If Europe wishes to further encourage the growth of impact investment as a model for supporting social innovation, then now is the time to understand how best to take the next steps. With the recent triggering of Article 50 by the UK and the less fractious result of the election in France this past week, the results of discussions from an impact exchange event hosted by Dolfins partner PlusValue, the Italian Embassy in London, and Finance Matters in January provide valuable insights into the way forward.
The panellists for the roundtable event included Cliff Prior, CEO of Big Society Capital; Jason Eis, Executive Director of Vivid Economics; and Karl Richter, co-founder and Executive Director of EngagedX. Altogether 50 professionals from across the impact and finance sectors were convened for the discussion.
The main point reiterated by the panel was that the oft-stated position that the UK has been a leader on impact investment is incorrect. In fact, the main area of concern with the loss of the UK from the European political sphere was the policy leadership role the UK has played on the European stage with respect to social impact and impact investing. The UK has developed as a place of introspection and policy bandwidth – loss of the country means a potential loss of this bandwidth for the remaining states. This is something that will need to be supplemented to continue to promote impact investment in Europe.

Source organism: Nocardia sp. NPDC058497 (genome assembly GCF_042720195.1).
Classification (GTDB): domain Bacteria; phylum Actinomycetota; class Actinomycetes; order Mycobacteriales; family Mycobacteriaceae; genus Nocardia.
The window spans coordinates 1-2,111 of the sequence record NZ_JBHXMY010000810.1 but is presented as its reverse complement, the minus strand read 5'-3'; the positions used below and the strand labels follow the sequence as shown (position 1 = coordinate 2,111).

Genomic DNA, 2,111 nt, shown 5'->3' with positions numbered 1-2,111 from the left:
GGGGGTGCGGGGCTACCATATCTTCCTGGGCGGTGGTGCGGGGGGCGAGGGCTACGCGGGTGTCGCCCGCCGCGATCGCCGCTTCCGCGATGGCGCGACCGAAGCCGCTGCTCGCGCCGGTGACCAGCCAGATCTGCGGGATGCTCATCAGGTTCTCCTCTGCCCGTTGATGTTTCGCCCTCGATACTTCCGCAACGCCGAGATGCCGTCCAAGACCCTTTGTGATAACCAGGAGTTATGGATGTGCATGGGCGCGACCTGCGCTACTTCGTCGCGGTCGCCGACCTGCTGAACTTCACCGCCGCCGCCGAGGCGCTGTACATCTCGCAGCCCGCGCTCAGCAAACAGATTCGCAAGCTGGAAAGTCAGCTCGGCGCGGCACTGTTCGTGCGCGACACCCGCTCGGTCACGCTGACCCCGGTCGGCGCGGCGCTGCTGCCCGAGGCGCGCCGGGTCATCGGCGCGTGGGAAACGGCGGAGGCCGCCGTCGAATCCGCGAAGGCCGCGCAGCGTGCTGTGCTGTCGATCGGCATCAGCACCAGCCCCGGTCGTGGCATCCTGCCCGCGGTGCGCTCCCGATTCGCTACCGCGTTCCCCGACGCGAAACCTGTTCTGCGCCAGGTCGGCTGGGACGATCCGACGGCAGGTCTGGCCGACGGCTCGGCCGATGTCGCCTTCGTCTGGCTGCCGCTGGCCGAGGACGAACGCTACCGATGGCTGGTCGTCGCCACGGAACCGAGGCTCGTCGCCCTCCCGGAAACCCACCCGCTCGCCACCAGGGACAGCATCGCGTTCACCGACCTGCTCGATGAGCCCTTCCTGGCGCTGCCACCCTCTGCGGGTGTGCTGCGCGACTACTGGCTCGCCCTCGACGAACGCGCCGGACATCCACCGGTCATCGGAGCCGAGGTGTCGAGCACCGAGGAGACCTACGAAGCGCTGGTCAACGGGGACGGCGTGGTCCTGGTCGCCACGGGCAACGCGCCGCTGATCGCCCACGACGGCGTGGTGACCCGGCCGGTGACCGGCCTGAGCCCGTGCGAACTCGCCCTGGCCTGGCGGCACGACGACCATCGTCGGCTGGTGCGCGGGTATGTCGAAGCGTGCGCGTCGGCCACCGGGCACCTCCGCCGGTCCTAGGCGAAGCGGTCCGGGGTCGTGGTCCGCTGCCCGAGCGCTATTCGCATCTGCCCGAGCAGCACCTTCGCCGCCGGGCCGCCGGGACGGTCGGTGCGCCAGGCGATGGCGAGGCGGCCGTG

Key points emerging from the event were:
- Impact investment is not a separateentity from the investment sector. The role impact investing plays must become part of the embedded mindset of companies, allowing us to drop the word “impact” from impact investing.
- It is the beneficiary who should decide the right price for impact. Achieving this price will require a stricter framework of impact management.
- Growth of the sector will relyon mass participation and leveraging the socially-minded attitudes of the incoming generation of Millennial investors.
- Impact investing leadership is not centred on the UK. Europe must seek a way to maintain its momentum in the sector with the loss of the UK.
Audience Poll Results
As part of the event, an experiment was run to understand from the participants what are the key “hot topics” of impact investing and how best to move forward, strengthening the sector. Highlights from this experiment are shared below.
What is the priority for the impact investing agenda?
In order for impact investing to grow and become mainstream, both the panellists and the audience pointed towards an urgent need for a common framework to manage impact metrics that are fair for both beneficiaries and investors. The sector is swamped with metrics, but in dire need of rules for how these are to be applied.
What are future plans to increase participation in impact investment?
Recent developments in impact investing are providing concrete means for the public to play a key role in the growth of the impact investment sector, either through mass participation as facilitated by crowdfunding, Social Impact Bonds, and increasing the offer of ethical products in defined contribution private pension schemes.
Find Out More
Full event details can be found here.
Full technical report on the experiment can be found here.
The SIMPOL Project is currently funded by the H2020 European grant DOLFINS (no. 640772) in the Global Systems Science area of the Future Emerging Technologies program.